We are social creatures. Our brains fine-tuned to process social information. It’s theorized that this social bent is why we attribute human emotion, intent and characteristics to animals.
When we baby-talk the family dogs, or give them love and hugs when they’re suffering, it’s not necessarily a big deal. They are pets after all, and, more importantly, they are mammals. They tend to display what we perceive as emotions in ways that are similar to humans. For example, in responding to trauma they might whine and whimper.
But attributing emotions to other animals in care settings presents problems. Especially when the animal isn’t a mammal, is highly intelligent and has a 16-foot arm span.
Giant Pacific octopuses are often popular display animals at aquariums and zoos, and when veterinarian and aquarist caretakers are trying to evaluate their health, they have to be extra cautious.
"Anyone who works with a cephalopod, particularly a giant Pacific octopus is going to say they have emotion, but can we scientifically prove that? No."
Because of their intelligence and the way they interact with people “anyone who works with a cephalopod, particularly a giant Pacific octopus is going to say they have emotion, but can we scientifically prove that? No,” said Dr. Tim Miller-Morgan, an assistant professor in the Oregon State University Carlson College of Veterinary Medicine. He's also the extension veterinarian for Oregon Sea Grant and a consulting veterinarian at the Oregon Coast Aquarium. “Cephalopods are notorious for being incredibly hard to interpret their behavior and people like to anthropomorphize the animals that they work with a lot, especially … octopuses,” added Meghan Holst, a 2014 marine biology graduate of Oregon State’s College of Science and a biologist at the Aquarium of the Bay in San Francisco. She and Miller-Morgan worked together when she was an aquarist at the Oregon Coast Aquarium in 2016-17.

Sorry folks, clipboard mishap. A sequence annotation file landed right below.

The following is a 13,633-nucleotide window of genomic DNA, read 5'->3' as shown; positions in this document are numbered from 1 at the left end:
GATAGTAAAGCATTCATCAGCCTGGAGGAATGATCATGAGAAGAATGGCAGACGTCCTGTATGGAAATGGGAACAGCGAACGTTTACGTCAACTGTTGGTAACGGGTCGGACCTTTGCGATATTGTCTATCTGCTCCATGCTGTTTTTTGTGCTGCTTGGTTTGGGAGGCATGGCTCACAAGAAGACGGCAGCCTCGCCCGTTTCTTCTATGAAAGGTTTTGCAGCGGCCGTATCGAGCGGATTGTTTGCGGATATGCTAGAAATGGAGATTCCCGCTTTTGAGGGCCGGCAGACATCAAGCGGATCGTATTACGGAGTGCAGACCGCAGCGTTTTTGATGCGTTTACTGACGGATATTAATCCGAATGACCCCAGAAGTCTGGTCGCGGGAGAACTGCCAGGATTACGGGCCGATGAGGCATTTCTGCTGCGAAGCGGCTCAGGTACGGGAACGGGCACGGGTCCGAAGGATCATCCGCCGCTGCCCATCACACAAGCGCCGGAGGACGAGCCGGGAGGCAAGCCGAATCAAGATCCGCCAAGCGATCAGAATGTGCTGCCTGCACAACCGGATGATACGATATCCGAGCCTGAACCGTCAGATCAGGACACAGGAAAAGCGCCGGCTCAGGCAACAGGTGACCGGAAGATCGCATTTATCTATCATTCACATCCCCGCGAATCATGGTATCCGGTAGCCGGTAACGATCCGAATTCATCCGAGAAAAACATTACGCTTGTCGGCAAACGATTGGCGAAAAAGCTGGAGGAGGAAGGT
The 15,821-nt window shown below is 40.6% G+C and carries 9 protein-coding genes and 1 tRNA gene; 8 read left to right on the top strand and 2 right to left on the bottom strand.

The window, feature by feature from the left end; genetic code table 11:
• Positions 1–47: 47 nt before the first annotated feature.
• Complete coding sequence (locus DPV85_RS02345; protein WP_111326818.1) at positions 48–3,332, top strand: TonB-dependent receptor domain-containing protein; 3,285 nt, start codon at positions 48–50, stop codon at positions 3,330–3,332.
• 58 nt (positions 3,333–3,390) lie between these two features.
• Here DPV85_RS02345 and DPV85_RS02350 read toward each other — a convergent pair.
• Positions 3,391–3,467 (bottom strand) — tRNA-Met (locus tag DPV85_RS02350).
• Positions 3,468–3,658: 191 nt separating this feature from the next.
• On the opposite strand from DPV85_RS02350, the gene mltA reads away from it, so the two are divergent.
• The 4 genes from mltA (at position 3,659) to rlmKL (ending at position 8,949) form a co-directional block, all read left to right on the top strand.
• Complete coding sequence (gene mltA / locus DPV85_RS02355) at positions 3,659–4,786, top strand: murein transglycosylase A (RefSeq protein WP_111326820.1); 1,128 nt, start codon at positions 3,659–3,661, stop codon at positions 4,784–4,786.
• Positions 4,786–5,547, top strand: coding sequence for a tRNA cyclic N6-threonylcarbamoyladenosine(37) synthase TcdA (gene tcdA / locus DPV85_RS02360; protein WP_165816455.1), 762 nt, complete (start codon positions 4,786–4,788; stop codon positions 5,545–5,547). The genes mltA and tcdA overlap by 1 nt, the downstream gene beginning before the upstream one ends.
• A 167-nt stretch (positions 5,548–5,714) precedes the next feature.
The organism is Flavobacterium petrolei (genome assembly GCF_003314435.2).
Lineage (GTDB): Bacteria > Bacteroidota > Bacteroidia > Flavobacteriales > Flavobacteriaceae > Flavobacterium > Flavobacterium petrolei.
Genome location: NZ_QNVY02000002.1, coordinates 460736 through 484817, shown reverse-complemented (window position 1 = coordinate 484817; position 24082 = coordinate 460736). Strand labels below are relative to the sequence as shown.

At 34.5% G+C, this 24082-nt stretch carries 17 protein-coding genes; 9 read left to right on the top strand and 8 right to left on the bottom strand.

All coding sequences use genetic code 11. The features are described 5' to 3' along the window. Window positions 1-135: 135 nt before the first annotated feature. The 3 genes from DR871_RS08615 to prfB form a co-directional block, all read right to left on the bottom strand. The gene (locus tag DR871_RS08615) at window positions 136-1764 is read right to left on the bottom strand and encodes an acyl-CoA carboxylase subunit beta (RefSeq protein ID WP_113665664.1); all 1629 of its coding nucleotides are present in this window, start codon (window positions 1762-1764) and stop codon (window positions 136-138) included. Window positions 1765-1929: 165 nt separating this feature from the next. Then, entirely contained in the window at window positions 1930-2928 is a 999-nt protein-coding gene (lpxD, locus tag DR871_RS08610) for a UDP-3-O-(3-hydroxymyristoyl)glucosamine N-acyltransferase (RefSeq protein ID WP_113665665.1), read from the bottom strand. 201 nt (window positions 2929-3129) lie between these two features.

Because of this tendency to anthropomorphize, caretakers sometimes let their own emotions take over when making decisions. “People really tend to respond emotionally to the animal's behavior and what they see, but when you have such a hard time interpreting their behavior, those emotions can kind of get in the way of actually making a decision that is best for that animal,” Holst said.
While working at the Oregon Coast Aquarium and caring for giant Pacific octopuses, Holst realized she wanted a way to help remove her and her colleagues’ emotions from the equation. Specifically, she wanted a way to make qualitative, rather than subjective, decisions about end-of-life care as they related to senescence.